A Sense of Urgency

I think we’ve all read at some point that a sense of urgency is a key component to taking action. I believe this is true – most people I know wouldn’t do anything if there wasn’t some underlying importance involved. What I’ve come to discover however, is that the creation of that sense of urgency can be intentional.

A person’s ability to create and maintain a strong sense of urgency is directly proportionate to their ability to take action. We’re talking all sorts of actions – washing the dishes, finishing a report, even making a career change. Not all actions have an equal effect on your quality of life, but I’m sure we can both agree that some are more important than others.

So we know that a sense of urgency is important to taking action. How do I create this sense of urgency when it’s not there? How do I consciously become aware that I might be lacking in this department, then make an intentional decision to make a change?

Your Environment is a Catalyst for Change

“We make the world we live in and shape our own environment.” – Orison Swett Marden

FrustrationTake a look at your current situation: more specifically your job and relationship with loved ones. I would speculate that there are few that are able to make take action when their environment doesn’t force them to. Most of the time, the world around you is screaming for change and you have no choice but to react.

You could have a job you hate, or possibly be involved in a relationship that’s unhealthy. Either way, your situation is in the pits and you need change. Your environment is fostering your sense of urgency.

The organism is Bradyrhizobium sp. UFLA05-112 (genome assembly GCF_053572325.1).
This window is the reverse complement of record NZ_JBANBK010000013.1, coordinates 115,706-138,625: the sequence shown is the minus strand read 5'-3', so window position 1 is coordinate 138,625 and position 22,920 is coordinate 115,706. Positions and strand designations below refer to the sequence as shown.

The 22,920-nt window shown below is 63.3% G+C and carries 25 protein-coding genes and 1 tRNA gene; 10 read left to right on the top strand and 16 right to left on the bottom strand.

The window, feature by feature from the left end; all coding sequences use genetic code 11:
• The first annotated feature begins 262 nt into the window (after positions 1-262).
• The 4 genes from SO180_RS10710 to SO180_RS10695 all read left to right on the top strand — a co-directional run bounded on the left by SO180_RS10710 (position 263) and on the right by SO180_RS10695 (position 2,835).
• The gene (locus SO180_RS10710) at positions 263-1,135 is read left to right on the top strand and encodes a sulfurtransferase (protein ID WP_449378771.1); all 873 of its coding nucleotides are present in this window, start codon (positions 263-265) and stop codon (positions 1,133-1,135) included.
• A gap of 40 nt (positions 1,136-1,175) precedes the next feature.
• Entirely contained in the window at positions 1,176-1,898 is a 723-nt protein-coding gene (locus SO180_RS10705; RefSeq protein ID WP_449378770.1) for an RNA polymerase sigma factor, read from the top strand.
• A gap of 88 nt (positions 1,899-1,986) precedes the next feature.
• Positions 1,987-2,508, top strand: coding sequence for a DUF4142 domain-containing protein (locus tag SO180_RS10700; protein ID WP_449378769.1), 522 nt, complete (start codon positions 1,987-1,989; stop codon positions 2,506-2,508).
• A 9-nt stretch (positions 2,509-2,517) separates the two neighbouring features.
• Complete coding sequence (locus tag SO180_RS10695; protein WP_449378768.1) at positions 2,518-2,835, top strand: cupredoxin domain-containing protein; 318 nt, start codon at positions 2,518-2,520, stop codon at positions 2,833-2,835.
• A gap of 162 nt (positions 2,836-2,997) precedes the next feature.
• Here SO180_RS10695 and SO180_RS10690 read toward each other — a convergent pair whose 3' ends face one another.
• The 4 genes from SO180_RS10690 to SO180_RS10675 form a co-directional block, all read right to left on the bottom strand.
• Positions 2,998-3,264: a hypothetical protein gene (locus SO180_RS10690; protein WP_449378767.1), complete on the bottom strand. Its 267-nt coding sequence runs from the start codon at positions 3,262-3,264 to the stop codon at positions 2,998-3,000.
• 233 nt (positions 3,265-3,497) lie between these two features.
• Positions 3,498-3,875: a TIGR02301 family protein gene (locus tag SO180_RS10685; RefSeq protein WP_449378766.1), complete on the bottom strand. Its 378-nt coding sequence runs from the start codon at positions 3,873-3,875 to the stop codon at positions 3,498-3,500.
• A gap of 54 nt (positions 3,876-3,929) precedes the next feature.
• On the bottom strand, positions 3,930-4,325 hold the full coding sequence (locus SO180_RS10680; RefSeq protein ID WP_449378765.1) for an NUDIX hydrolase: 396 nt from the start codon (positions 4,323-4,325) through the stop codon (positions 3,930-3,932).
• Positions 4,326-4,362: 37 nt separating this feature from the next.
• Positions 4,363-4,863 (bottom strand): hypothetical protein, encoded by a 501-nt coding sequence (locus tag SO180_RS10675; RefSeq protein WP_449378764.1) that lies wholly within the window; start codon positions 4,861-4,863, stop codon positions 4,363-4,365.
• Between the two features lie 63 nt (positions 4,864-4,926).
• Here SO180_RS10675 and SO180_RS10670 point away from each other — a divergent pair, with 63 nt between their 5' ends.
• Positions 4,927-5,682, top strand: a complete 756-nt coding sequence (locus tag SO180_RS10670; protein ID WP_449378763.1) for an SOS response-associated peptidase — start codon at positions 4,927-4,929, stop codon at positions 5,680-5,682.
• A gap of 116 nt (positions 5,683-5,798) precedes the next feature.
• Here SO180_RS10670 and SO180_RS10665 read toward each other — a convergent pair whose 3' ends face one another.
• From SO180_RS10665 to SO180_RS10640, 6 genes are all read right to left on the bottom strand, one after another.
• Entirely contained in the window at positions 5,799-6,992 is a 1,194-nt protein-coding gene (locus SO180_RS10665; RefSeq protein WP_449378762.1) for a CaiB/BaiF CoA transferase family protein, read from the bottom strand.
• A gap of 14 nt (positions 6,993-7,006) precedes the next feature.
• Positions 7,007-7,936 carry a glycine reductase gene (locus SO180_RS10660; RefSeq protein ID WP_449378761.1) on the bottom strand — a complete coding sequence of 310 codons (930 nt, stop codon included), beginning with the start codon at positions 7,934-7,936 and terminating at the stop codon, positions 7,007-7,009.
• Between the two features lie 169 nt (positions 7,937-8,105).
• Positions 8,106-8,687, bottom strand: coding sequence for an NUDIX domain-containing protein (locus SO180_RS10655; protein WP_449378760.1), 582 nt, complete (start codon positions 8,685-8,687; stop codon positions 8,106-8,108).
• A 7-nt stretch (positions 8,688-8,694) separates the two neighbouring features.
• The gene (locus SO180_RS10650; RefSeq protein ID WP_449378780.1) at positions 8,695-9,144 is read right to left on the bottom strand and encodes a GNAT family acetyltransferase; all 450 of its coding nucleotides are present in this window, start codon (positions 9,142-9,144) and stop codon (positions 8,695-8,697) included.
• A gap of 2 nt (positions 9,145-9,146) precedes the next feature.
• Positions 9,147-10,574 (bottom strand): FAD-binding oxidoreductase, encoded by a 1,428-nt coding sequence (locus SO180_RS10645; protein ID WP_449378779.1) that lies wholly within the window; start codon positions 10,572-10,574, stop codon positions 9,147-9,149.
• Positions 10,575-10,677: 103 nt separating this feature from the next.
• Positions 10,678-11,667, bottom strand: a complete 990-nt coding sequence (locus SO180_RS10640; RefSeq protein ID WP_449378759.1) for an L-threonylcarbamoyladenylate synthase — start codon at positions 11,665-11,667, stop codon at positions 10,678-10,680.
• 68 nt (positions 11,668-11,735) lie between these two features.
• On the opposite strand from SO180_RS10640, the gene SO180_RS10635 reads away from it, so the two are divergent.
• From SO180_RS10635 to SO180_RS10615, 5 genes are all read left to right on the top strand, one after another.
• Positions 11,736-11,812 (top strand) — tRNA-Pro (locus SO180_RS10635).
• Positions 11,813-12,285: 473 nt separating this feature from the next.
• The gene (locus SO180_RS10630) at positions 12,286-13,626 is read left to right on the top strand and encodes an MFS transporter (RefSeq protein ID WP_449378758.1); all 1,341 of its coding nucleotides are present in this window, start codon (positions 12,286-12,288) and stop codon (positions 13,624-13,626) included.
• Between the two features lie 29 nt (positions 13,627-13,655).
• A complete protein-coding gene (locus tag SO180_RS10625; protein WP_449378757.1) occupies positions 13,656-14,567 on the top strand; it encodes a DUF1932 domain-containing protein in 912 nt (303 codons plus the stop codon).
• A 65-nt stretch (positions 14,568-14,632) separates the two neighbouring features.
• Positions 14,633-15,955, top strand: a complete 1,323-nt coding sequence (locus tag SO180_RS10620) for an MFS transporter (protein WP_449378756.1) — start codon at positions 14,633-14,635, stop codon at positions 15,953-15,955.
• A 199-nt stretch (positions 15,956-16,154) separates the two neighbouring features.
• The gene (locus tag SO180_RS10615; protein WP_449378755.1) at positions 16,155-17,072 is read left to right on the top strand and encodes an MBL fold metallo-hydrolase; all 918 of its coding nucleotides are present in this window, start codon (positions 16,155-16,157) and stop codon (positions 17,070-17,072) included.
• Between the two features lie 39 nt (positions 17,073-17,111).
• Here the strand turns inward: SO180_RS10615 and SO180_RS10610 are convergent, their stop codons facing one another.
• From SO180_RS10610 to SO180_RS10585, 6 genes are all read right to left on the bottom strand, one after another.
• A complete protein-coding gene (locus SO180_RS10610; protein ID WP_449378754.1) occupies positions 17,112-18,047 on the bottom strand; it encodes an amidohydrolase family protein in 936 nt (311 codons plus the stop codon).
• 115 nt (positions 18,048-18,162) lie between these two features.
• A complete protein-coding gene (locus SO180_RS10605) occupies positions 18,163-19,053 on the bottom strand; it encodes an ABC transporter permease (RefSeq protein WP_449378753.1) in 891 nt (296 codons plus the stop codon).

Sometimes you’ll run into a situation where your environment is actually just peachy, but you still want to change. If you lack a sense of urgency, it’s pretty obvious the reason – you’re environment doesn’t need you to change.

In this case, may have to go out of your way to create an environment that pushes you to make change happen, otherwise the change will either come extremely slow or not happen at all (probably the latter). This is exactly what happened to me.

When I had my son, I had the opportunity to work from home full-time while my wife continued to work as a nurse and take care of all monthly expenses. She gave me the gift of pursuing any career or business I wanted, as long as I was pursuing something. Guess what? Change didn’t come nearly as fast as I wanted it. I simply had no sense of urgency for it to happen any sooner than it was.

Once I decided to resume my job with my previous employer, then the wheels started churning like crazy. Here I am with a job that I don’t want forever and now I need to find a way out! I began to invision successful business ventures, and other scenarios such as becoming a master web developer designing useful apps for business professionals. I didn’t think about these things nearly as often compared to my life as a stay-at-home dad. Not even close.

My new environment screamed for change and my conscious-self reacted by first creating a sense of urgency, then driving my thoughts towards solving the problem and finally taking action.

“To improve is to change; to be perfect is to change often.” – Winston Churchill

What Do You Believe?

I used to believe that some people were just born with that spark; an indescribable personality trait that always steered them towards greatness and success.

I don’t subscribe to that belief anymore. As long as I am intentional about always moving myself outside of my comfort zone by creating an environment that screams for change, I can count on my conscious-self to create a sense of urgency to take action.

Are there any important decisions you’ve made in the past that didn’t stem from a sense of urgency? How did you get yourself to take action?

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